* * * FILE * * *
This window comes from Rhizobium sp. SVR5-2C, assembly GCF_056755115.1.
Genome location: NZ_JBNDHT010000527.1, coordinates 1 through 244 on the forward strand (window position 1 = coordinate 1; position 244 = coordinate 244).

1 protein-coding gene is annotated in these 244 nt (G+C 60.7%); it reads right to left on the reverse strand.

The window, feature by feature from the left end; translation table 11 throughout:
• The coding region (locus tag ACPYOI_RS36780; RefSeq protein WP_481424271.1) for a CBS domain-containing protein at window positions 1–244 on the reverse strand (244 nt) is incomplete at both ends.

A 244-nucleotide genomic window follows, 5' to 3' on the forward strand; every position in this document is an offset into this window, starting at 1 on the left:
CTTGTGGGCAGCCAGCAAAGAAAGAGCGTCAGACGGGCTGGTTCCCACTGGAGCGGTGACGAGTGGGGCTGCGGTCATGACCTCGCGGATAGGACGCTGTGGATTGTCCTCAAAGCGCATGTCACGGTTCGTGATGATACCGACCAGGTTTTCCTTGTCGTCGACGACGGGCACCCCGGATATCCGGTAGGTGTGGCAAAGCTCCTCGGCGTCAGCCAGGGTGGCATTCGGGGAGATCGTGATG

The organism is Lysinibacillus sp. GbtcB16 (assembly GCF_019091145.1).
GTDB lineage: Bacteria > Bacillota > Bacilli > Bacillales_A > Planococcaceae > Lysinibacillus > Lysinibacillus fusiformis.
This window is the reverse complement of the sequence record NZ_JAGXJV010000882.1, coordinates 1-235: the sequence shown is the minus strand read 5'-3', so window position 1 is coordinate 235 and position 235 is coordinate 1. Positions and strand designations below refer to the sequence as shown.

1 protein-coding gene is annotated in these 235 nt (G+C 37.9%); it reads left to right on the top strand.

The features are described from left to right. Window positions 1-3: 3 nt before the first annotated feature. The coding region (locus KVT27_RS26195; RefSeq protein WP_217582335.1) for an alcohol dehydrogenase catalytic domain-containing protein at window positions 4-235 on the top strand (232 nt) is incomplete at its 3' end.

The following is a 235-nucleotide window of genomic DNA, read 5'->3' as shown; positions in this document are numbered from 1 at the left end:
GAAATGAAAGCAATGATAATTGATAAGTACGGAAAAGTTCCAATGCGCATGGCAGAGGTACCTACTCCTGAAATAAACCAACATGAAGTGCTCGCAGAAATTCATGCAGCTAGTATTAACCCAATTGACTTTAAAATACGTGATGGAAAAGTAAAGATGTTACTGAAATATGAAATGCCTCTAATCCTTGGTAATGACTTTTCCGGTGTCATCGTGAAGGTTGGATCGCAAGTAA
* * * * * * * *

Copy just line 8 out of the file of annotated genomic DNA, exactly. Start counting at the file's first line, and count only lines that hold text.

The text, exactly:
The organism is Lysinibacillus sp. GbtcB16 (assembly GCF_019091145.1).